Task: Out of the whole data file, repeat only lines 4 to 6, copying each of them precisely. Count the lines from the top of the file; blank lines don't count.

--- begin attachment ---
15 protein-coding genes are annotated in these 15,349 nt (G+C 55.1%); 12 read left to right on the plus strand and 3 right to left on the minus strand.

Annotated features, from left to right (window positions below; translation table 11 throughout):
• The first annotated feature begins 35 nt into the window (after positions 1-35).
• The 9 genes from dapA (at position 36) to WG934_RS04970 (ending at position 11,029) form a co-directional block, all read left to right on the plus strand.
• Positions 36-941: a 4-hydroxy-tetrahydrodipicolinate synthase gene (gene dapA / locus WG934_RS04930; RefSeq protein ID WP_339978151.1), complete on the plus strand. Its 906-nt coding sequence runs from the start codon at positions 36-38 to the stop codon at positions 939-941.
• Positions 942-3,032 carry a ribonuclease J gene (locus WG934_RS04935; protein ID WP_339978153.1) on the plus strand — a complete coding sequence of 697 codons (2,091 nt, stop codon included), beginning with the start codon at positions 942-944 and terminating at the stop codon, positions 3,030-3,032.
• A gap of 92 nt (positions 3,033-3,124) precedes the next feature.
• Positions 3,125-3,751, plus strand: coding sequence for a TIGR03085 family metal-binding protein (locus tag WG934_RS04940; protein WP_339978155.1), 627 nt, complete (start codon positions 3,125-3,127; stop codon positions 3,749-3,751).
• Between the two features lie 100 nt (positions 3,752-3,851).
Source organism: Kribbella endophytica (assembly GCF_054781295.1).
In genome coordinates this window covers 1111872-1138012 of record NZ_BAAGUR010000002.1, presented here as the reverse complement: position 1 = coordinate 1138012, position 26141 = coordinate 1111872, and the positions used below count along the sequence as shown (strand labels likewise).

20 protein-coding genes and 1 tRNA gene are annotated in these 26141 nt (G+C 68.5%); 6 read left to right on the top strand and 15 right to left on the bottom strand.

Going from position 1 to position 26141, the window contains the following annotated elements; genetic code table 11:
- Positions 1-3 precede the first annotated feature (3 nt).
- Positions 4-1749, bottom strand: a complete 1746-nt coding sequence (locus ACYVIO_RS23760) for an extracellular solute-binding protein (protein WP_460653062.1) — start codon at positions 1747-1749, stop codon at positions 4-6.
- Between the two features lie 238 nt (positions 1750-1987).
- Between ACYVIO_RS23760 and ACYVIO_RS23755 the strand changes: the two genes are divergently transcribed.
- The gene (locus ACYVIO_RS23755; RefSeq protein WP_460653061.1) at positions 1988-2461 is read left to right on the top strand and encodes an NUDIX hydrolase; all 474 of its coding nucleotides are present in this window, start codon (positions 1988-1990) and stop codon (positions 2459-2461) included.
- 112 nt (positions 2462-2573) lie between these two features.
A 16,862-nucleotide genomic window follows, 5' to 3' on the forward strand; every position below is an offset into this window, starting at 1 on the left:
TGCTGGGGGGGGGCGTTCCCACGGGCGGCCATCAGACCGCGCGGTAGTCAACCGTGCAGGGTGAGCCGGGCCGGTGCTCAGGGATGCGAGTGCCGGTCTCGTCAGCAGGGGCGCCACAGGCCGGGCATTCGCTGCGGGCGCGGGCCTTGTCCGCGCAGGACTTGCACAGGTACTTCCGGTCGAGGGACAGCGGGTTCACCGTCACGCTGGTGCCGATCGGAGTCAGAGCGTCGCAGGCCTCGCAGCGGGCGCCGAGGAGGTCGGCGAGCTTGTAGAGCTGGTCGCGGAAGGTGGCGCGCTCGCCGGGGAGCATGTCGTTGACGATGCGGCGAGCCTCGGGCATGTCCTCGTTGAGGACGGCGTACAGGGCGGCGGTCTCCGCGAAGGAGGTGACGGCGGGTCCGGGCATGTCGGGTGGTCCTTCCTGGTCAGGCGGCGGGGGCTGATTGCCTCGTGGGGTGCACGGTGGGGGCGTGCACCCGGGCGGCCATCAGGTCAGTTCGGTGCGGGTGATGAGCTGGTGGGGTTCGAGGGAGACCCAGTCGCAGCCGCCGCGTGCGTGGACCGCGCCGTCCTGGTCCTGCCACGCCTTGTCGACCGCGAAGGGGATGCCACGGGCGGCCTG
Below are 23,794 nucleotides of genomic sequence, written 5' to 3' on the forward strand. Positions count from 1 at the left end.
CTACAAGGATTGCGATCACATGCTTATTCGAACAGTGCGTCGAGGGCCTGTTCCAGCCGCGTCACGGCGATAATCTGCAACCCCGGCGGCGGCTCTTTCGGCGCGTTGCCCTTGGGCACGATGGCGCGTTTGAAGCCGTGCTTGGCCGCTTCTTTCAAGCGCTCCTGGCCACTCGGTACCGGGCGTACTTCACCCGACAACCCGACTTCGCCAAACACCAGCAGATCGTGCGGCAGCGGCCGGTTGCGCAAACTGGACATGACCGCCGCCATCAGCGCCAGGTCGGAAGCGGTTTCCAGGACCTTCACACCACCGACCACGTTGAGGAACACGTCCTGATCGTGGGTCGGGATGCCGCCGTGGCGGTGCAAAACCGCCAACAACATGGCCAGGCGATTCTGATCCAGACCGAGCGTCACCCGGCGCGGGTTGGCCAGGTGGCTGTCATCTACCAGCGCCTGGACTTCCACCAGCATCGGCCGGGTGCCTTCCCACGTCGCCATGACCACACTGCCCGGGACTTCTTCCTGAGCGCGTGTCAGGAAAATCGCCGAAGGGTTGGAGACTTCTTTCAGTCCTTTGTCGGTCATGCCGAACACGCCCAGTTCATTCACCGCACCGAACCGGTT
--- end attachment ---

• The 9 genes from dapA (at position 36) to WG934_RS04970 (ending at position 11,029) form a co-directional block, all read left to right on the plus strand.
• Positions 36-941: a 4-hydroxy-tetrahydrodipicolinate synthase gene (gene dapA / locus WG934_RS04930; RefSeq protein ID WP_339978151.1), complete on the plus strand. Its 906-nt coding sequence runs from the start codon at positions 36-38 to the stop codon at positions 939-941.
• Positions 942-3,032 carry a ribonuclease J gene (locus WG934_RS04935; protein ID WP_339978153.1) on the plus strand — a complete coding sequence of 697 codons (2,091 nt, stop codon included), beginning with the start codon at positions 942-944 and terminating at the stop codon, positions 3,030-3,032.